4) If the talk by the Dalai Lama is to be considered educational, literary, or charitable, such stretching of definitions will set precedence to other loosely defined topics. It could be a slippery road if neuroscientists begin to blur the border between science and religious practices.
5) If a lecture on the Neuroscience of Meditation has to be delivered at SfN, it is arguable who is more qualified: the Dalai Lama, or Hindu and Muslim leaders who can claim longer history of meditation. Choosing the Dalai Lama is arbitrary and may have shown favoritism towards one brand of meditation associated with a specific religion.
6) In the SfN announcement of the Featured Lectures regarding the talk by the Dalai Lama, it is stated that meditation, a practice of mental discipline that Western neuroscience has shown to change neural states in circuits that may be important for compassionate behavior and attentional and emotional regulation. This is a misleading statement. This claim was made by believers of meditation and Buddhism and the experiments were performed by a team led by Richard Davidson, a long time believer. This study published in PNAS was flawed, ranging from experimental design to conclusions. It is too premature for SfN to support the statement on the basis of such experiments by believers.
7) Public records show that the Dalai Lama came out of previous meetings with Western scientists claiming that he has learned nothing from the West that challenges Tibetan Buddhist doctrines, including reincarnation. He was quoted in Scientific American stating that scientists are so far quite neutral with regard to reincarnation. One wonders whether meetings between the Dalai Lama and neuroscientists are helpful or detrimental to public understanding of science. While the benefits for science is debatable, it seems that associations with scientists have been more useful for the Dalai Lama and his supporters for purposes unrelated to science such as buttressing religious practices and doctrines. By publicly endorsing the Dalai Lama with what can be construed as apparent scientific legitimacy, SfN is providing potential ammunition for him or his followers to promote his own agenda.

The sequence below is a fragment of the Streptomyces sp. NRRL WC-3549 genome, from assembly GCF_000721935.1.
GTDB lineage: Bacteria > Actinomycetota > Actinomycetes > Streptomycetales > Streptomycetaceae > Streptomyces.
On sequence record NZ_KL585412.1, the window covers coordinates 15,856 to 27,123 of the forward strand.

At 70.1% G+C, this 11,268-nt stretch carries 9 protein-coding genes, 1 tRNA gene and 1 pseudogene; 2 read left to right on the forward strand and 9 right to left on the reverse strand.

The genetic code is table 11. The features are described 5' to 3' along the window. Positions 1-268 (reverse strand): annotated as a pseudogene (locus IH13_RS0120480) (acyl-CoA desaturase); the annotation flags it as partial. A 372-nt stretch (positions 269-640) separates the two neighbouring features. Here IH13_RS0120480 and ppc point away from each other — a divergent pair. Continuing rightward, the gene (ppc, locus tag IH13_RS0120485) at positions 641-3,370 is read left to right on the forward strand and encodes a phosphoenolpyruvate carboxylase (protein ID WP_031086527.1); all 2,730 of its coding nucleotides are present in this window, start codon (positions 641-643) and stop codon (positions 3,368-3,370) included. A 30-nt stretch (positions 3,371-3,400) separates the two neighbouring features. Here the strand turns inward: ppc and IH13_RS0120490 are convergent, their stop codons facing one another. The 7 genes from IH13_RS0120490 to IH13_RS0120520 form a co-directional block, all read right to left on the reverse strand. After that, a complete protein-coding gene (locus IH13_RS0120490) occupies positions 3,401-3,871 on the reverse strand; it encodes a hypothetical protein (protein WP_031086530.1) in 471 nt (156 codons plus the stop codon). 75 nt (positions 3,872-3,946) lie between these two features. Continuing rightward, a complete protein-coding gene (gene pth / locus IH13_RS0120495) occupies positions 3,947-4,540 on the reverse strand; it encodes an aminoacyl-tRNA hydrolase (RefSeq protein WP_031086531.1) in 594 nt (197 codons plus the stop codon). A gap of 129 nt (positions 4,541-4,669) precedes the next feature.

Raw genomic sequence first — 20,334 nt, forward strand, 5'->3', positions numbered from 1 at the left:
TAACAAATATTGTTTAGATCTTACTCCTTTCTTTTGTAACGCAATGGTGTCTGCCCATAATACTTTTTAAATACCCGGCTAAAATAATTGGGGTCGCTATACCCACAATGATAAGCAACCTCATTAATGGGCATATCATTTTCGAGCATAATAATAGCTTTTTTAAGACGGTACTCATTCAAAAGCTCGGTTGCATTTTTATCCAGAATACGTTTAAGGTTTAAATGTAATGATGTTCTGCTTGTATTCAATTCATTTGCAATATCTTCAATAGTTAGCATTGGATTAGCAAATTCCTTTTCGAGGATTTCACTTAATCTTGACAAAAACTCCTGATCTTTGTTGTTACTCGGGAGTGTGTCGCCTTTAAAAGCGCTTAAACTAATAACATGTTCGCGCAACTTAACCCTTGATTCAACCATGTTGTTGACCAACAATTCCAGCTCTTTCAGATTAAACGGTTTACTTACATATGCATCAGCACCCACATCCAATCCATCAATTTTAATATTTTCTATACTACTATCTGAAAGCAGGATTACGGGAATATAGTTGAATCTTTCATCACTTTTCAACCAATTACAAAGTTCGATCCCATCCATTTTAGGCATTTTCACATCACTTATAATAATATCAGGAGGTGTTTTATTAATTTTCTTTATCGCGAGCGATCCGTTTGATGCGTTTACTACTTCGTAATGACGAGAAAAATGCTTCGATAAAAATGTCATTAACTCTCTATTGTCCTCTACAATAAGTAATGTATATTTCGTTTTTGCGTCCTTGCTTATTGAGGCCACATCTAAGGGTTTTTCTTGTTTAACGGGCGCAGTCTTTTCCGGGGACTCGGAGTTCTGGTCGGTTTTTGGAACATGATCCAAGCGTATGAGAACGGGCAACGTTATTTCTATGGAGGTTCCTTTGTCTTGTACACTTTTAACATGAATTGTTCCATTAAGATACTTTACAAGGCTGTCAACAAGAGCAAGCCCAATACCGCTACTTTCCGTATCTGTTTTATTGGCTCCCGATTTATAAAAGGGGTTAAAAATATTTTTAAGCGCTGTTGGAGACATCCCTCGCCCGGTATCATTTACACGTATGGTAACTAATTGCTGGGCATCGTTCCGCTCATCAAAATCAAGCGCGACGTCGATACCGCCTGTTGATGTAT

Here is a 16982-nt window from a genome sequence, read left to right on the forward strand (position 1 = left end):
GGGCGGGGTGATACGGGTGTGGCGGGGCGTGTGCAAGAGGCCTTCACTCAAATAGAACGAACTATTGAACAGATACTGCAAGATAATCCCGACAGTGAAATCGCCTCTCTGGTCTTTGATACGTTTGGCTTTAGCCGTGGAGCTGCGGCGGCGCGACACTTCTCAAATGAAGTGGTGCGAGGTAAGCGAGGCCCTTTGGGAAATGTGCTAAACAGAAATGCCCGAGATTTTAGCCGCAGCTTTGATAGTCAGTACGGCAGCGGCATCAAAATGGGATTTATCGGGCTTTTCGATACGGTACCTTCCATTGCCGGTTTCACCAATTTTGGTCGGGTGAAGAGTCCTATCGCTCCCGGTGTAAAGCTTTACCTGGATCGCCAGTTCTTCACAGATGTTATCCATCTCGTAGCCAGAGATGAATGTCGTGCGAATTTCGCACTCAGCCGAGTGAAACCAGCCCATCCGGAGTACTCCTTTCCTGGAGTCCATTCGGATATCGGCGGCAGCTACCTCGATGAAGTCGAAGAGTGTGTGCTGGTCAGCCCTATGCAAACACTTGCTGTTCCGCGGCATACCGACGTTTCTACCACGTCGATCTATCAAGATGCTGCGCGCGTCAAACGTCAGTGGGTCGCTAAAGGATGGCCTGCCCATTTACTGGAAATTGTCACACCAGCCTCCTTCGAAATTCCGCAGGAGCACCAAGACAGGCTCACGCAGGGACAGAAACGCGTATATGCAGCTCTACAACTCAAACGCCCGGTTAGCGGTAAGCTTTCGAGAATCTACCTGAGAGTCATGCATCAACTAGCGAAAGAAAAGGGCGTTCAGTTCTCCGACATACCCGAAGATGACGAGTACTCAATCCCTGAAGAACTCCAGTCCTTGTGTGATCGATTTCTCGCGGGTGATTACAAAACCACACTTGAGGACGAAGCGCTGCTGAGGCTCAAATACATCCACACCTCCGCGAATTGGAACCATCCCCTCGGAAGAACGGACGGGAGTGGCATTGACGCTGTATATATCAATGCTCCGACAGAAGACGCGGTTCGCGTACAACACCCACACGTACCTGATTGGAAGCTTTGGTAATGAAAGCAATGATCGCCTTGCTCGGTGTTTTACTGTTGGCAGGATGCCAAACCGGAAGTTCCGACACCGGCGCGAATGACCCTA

8) If SfN wants to provide diverse perspectives, it is unclear that the Dalai Lama should be a high priority. It would be easier for SfN to select a topic with more objective research but less entanglement with religion or politics. For example, acupuncture is not a topic initiated by traditional or Western scientists. For example, there has been a much larger amount of research done on acupuncture by researchers who are not religious believers and receive no funding from religious organizations. By comparison, research related to the Dalai Lama's kind of meditation is limited in scope and depth, and also suffers from close association with practicing believers who are often not only the advocates, but also the researchers and sometimes financial sponsors of such research.
In summary, the key issue is not the right of anyone to speak, but the forum that is appropriate for specific speakers and speeches. A presentation by the Dalai Lama at SfN raises important issues which can not be resolved unless the talk is cancelled.